For Kathleen, TrANS opened up more than a career path. It opened the doors to becoming part of American history.
“I always had a fascination with construction,” she insists, “but with no experience or family or friends in the industry, I didn’t know how to break in.” She earned her CDL to see if she could make it as a driver. She had an excellent work history, but at 57, it was a bit longer than expected for an industry newcomer. Then she discovered the TrANS program and knew it was her chance to succeed.
After meeting her instructor Ranard and hearing some of the most impassioned messages of her life, however, Kathleen realized she wanted to explore other opportunities as well. They toured union halls, where Kathleen was so impressed that she decided to join the Operating Engineers 139.
“I learned how to operate every piece of equipment from skid steers to cranes, bulldozers to excavators,” she says. She hadn’t had math in over 35 years, so she studied in her own time from a GED book. “The class arranged for us to take union tests together as a group, and the tests were not easy. Without TrANS, I’m not sure I would have passed.”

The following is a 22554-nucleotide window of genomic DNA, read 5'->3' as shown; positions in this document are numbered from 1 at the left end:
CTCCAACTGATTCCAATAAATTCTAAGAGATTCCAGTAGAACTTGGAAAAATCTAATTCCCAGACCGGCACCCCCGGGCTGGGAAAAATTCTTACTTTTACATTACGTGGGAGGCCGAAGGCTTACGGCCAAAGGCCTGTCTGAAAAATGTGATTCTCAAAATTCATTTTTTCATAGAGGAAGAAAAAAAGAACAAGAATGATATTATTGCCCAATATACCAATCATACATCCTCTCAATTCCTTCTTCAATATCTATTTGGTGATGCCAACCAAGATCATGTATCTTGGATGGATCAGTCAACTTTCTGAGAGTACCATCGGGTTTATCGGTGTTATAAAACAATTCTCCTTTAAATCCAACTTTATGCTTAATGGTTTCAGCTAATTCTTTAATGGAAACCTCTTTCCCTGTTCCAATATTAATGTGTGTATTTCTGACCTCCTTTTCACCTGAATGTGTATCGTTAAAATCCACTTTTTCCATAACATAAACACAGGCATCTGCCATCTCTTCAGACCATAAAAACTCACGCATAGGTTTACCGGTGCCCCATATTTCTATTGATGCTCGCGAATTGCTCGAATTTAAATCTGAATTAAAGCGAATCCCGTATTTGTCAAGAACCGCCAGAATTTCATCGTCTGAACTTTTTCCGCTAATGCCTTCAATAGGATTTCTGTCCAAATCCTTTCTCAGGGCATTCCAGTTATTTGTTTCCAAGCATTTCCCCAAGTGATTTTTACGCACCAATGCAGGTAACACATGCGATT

Today, Kathleen has contributed to some huge projects, from building railroad beds in North Dakota’s oil boom district to building an interstate bridge over the Mississippi. “I’ve helped build waste water treatment facilities, power plants, paper mill expansions, and updates to nuclear plants,” Kathleen tells us. “My main motivation is being part of something bigger than me – getting together with a bunch of people I never knew before and creating something from nothing that will outlive me and be useful to countless people.”
Kathleen says that Ranard’s leadership and the TrANS program made this possible. “I give TrANS much credit for me being in the construction industry. Ranard’s commitment doesn’t cease after graduation. I graduated in 2013, and if I don’t contact him with updates, he’s contacting me,” she says, adding “These experiences are priceless to me. We are all a part of American history in some small way in this industry.”
Great work, Kathleen!